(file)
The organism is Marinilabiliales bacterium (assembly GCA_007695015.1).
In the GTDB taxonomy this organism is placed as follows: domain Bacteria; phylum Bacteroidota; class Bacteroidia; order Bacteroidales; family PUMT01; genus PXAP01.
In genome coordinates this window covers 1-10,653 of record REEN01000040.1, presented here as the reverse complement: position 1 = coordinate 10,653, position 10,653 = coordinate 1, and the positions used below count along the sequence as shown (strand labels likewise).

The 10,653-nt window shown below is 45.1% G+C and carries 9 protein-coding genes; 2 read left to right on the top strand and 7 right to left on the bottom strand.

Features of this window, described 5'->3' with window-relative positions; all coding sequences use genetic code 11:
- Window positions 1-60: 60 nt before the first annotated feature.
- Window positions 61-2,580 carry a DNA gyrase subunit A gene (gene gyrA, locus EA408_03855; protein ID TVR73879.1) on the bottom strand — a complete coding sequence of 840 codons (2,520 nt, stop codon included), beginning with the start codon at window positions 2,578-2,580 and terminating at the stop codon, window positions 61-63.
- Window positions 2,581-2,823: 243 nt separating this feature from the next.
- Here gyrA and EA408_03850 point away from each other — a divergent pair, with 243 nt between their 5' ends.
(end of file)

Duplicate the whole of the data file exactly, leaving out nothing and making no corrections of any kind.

The organism is Marinilabiliales bacterium (assembly GCA_007695015.1).
In the GTDB taxonomy this organism is placed as follows: domain Bacteria; phylum Bacteroidota; class Bacteroidia; order Bacteroidales; family PUMT01; genus PXAP01.
In genome coordinates this window covers 1-10,653 of record REEN01000040.1, presented here as the reverse complement: position 1 = coordinate 10,653, position 10,653 = coordinate 1, and the positions used below count along the sequence as shown (strand labels likewise).

The 10,653-nt window shown below is 45.1% G+C and carries 9 protein-coding genes; 2 read left to right on the top strand and 7 right to left on the bottom strand.

Features of this window, described 5'->3' with window-relative positions; all coding sequences use genetic code 11:
- Window positions 1-60: 60 nt before the first annotated feature.
- Window positions 61-2,580 carry a DNA gyrase subunit A gene (gene gyrA, locus EA408_03855; protein ID TVR73879.1) on the bottom strand — a complete coding sequence of 840 codons (2,520 nt, stop codon included), beginning with the start codon at window positions 2,578-2,580 and terminating at the stop codon, window positions 61-63.
- Window positions 2,581-2,823: 243 nt separating this feature from the next.
- Here gyrA and EA408_03850 point away from each other — a divergent pair, with 243 nt between their 5' ends.